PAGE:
During a social-needs screening, a social worker discovers that a patient, who will soon be discharged, has screened positive for food insecurity, meaning they struggle to afford or access enough nutritious food to sustain a healthy life. Rather than spending time calling individual community-based organizations (CBOs) to find help for the patient, the social worker simply posts a request on a website and not only finds an organization that can provide the food, but also a way to have it delivered directly to the patient’s home. Two clicks and the problem is solved.
Welcome to the “FAST” way of doing things.
FAST (Food Access Support Technology) is a new platform created by Penn Medicine’s Center for Health Equity Advancement (CHEA) that connects health systems, food access CBOs and minority-owned small businesses to fight food insecurity. It grew from a CHEA initiative last spring that helped get food to vulnerable populations who couldn’t leave their homes during the COVID-19 pandemic while helping to keep people employed. Out-of-work catering employees—and their delivery vans—were paired with a CBO that had food available for people in need, but no way to deliver it quickly enough to keep up with requests. The initiative was supported, in part, by a Penn Medicine CAREs grant. The result: over 2,700 boxes of food delivered to vulnerable households, including the elderly and individuals with disabilities, in the first 15 weeks.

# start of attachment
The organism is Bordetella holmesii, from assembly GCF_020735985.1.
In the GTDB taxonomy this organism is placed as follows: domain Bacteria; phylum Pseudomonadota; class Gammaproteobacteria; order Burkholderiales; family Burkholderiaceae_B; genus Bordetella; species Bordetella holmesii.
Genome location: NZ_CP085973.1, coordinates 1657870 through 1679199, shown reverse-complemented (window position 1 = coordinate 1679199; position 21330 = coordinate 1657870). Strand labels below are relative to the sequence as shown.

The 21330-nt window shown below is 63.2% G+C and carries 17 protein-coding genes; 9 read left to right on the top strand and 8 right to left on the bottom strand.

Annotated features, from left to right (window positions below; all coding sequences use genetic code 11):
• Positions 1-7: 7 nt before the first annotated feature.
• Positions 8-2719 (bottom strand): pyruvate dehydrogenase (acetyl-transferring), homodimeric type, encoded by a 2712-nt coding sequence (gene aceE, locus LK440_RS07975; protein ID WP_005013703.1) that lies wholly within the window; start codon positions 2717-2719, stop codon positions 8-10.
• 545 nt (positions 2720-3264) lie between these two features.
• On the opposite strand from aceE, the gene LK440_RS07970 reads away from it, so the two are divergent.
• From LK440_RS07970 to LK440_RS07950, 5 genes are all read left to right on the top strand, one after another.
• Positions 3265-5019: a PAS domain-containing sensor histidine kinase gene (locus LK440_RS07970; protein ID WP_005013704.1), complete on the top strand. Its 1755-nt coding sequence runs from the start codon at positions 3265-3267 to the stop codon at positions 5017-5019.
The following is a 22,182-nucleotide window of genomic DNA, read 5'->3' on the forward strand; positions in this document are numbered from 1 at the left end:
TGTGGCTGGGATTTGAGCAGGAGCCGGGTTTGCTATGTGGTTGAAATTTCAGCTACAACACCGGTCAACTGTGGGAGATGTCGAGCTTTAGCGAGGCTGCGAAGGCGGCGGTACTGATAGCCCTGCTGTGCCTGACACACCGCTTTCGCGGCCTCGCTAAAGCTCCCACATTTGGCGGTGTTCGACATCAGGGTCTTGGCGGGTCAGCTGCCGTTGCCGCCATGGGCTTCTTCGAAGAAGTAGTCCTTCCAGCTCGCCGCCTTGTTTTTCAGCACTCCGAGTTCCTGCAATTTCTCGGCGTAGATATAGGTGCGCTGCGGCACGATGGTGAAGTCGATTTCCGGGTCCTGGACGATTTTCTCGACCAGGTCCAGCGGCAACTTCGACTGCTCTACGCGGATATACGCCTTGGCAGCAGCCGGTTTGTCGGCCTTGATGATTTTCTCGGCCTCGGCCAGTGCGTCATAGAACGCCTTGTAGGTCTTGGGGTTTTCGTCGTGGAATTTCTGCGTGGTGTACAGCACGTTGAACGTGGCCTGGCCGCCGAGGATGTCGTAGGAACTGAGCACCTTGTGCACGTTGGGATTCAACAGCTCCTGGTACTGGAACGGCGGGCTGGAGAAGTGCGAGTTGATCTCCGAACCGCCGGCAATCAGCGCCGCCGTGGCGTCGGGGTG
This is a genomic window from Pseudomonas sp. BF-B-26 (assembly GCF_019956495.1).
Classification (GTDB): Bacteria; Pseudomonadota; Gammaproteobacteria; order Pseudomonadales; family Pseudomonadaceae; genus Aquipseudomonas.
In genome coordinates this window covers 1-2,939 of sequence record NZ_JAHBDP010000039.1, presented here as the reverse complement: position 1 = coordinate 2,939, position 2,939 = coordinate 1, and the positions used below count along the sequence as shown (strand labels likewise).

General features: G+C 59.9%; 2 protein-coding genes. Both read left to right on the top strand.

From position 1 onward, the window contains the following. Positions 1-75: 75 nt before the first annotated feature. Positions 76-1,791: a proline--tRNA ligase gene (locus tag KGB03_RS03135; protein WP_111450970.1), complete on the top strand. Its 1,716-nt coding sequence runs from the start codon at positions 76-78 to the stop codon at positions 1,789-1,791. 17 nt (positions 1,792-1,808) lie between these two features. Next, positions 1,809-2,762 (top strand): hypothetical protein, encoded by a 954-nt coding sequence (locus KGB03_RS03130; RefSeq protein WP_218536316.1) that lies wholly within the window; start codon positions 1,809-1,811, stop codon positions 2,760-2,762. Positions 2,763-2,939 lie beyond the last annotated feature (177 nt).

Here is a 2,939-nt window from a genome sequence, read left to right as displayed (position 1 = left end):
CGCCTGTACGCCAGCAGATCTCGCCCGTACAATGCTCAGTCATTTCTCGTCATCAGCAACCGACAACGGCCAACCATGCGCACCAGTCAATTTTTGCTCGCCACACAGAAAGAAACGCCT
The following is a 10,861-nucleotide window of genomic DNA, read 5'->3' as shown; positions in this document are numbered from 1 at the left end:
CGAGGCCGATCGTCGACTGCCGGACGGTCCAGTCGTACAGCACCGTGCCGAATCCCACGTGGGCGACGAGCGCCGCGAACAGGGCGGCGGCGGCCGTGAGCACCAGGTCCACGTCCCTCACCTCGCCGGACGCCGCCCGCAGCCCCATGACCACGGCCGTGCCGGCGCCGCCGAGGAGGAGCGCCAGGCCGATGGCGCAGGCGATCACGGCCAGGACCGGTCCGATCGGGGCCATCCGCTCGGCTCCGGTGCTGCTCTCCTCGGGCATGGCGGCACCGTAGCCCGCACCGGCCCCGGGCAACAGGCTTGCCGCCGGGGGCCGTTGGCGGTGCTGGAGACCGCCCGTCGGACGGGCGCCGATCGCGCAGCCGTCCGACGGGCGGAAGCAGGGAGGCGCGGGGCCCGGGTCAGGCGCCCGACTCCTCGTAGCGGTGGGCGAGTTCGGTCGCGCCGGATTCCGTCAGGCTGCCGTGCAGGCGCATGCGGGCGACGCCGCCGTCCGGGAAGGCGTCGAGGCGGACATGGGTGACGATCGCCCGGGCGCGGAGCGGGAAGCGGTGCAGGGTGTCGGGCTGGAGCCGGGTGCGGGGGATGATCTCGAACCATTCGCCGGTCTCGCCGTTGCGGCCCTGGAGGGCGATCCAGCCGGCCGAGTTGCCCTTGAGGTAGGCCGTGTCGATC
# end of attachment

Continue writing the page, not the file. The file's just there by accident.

“We had an undeniable case that this was a need,” says Jaya Aysola, executive director of CHEA and assistant dean of Inclusion and Diversity at the Perelman School of Medicine. “Food insecurity is the number one problem in social needs assessments and all health systems in the city are going to the same CBOs. There was a compelling case to coordinate these connections.”
Although the initiative is currently small, the impact can be felt. Since May, FAST has facilitated food access for 95 households.
This story is by Sally Sapega. Read more at Penn Medicine Service in Action.